On the left hand side is my favorite thing, a new app that doesn’t exist today. It’s a combination of clipboard, to-do list, and pastebin. I can pick up objects from other UI and put it in here for sorting, safekeeping and reference.
Above I have some image pinned for reference, or maybe I’m watching a video or something. Or maybe this is just a cool gif.
All of these UI containers are moveable and customizable; I set them up like this. All can be controlled via voice, gesture or touch. How many of you have been to Dynamicland? I highly recommend you go. Dynamicland is a huge experimental building-slash-computer interface that’s giant tracked rooms filled with paper you can write anything on to run programs all around you and change them however you want.
I’m imagining a very similar UX with cameras surrounding me and projectors above, or of course glasses if we’ve got them.
Now if you’ve ever seen one of my talks you know I love physical inputs. I don’t have them here because this isn’t heavy duty work that requires flow: this is basically some light swiping and dictation.
So this is visual, voice, gesture, touch, but no custom computer peripherals (by ‘custom’, I include things like keyboards & mice). Since there’s no real physical inputs or outputs, including haptics, I’d probably lean more heavily on audio confirm noises here in lieu of button presses, to help the user learn how to use the interface.
We’ll talk more about when to use specific types of inputs and outputs (also known as ‘modalities’) later in this series.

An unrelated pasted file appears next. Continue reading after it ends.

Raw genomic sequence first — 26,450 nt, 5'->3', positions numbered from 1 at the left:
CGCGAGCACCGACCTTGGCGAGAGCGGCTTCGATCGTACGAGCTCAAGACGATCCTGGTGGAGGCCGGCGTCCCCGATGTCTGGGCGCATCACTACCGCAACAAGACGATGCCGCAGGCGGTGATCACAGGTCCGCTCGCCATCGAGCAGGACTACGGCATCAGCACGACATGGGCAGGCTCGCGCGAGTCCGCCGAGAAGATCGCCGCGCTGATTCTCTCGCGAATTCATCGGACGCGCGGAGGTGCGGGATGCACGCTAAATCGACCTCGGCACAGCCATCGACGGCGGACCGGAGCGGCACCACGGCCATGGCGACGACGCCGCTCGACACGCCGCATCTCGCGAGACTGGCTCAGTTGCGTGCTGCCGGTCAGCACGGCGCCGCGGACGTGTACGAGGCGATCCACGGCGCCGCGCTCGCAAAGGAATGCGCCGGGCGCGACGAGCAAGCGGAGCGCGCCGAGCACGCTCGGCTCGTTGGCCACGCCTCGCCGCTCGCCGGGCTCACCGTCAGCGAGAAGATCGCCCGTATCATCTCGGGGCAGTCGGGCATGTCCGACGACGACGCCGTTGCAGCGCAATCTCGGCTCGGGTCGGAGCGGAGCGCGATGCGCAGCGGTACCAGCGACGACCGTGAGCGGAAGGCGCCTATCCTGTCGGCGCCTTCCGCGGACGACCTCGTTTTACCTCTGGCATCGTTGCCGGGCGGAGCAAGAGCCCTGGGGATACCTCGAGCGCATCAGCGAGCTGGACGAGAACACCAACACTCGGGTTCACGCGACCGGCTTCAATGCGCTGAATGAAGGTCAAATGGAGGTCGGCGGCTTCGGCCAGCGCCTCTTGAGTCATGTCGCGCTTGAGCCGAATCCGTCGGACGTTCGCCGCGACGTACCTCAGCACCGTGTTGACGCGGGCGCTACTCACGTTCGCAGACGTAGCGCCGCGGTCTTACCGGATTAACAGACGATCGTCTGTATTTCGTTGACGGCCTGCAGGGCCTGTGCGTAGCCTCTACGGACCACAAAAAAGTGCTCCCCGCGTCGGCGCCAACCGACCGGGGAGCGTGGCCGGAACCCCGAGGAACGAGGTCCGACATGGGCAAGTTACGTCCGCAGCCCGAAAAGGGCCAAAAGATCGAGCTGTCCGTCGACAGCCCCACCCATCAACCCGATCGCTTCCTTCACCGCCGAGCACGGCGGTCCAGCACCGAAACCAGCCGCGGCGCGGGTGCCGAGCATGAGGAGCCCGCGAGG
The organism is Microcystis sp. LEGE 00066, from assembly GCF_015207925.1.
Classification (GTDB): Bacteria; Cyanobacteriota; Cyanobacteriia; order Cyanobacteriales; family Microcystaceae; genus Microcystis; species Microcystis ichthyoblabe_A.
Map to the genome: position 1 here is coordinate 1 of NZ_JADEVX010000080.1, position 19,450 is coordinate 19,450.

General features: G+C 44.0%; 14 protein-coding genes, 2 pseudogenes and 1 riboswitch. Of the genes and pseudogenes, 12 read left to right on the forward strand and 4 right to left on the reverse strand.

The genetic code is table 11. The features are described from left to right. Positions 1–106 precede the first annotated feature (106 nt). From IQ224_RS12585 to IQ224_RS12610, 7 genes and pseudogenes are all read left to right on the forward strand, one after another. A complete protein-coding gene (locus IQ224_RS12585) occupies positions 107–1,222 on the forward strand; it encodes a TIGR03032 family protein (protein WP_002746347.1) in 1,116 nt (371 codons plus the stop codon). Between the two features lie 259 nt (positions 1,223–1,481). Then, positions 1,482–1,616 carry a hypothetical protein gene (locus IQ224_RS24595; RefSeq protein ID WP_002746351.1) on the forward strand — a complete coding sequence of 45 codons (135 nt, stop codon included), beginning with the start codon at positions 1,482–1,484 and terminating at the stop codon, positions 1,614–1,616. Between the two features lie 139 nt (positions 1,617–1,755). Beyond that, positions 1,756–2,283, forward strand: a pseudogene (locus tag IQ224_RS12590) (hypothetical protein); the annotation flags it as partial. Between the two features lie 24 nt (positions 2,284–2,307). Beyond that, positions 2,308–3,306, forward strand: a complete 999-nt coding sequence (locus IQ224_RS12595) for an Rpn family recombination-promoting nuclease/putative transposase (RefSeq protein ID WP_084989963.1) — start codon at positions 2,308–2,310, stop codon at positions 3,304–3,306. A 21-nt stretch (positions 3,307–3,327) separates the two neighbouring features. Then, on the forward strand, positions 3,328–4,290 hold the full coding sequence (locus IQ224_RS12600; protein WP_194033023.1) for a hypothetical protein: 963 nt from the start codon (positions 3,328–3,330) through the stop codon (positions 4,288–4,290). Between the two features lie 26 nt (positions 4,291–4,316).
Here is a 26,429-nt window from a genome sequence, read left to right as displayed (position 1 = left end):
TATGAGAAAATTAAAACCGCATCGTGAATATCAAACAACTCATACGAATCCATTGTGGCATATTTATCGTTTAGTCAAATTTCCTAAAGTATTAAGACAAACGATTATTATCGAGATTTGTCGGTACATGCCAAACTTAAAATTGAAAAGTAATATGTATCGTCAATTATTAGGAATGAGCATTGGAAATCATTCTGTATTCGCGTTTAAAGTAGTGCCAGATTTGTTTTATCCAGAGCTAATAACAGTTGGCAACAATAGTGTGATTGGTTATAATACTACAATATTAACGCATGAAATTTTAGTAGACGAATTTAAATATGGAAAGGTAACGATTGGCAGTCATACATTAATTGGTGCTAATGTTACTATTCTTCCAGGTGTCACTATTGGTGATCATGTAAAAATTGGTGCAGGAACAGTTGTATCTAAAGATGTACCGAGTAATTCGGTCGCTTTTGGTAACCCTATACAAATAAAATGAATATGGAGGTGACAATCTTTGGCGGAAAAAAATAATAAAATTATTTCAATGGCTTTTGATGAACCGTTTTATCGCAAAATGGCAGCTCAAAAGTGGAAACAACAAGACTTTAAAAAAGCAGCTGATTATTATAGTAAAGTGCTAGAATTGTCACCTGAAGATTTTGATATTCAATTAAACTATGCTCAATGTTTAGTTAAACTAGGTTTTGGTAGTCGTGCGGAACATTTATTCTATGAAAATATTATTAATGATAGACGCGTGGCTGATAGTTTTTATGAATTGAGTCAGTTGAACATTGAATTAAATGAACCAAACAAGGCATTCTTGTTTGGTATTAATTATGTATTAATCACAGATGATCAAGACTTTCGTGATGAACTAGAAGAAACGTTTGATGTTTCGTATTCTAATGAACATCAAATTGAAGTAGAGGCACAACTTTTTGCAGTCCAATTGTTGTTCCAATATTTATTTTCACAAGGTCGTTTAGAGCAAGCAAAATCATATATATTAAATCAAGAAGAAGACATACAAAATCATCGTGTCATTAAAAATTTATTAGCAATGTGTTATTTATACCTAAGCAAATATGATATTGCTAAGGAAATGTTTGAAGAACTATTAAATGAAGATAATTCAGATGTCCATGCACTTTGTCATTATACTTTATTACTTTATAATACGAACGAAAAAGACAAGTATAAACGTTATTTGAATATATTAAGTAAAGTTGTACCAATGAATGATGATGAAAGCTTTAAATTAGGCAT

After my hair and makeup are done, I go get dressed, and this is usually when I want to know what the weather is like. So I say “Hey Siri” or “Hey Alexa” or “Hey Bruce,” if we finally achieve gender equality in home assistants. The spatial computer knows that I’m by my closet in the morning and haven’t asked about the weather yet, so they say, “Weather is 55º” because the weather is always 55º in San Francisco. It’s just a matter of whether it’s a cold 55 or warm 55.
No visuals needed because, unlike the volume, I don’t need to have the temperature contextualized. I know what 55º is like, so voice is fine. Then I turn to go down the stairs, and Alexa or Siri or Bruce says “Hey, you forgot your watch” because I always forget it on the nightstand. And I say ‘thank you’ and grab it.
As I go downstairs I see my router which is on top of this big cabinet thing. If I don’t really look at it, I don’t see anything...
But if I do happen to glance at it, it gets a bit of a hue so I know I can interact with it to learn some more information...
And then it pops up something useful if there is anything useful, like current speed, how much my bill is, what have you.
Okay, I think you get the idea.
Hopefully now you have a sense of what I mean when I say spatial computing: untethered from any specific piece of hardware, reactive, listening to you. You probably noticed that a lot of this didn't feel like the Matsuda video, like you’re a prisoner in an augmented world. It felt much more like really good internet of things.
That’s the right idea. Spatial computing is about computers…in space. Some paradigms transfer gracefully. The written word is inherently 2D; we’ll always want screens or canvases for that. But other stuff can be hidden or accessed via different ways, different devices, and different modalities.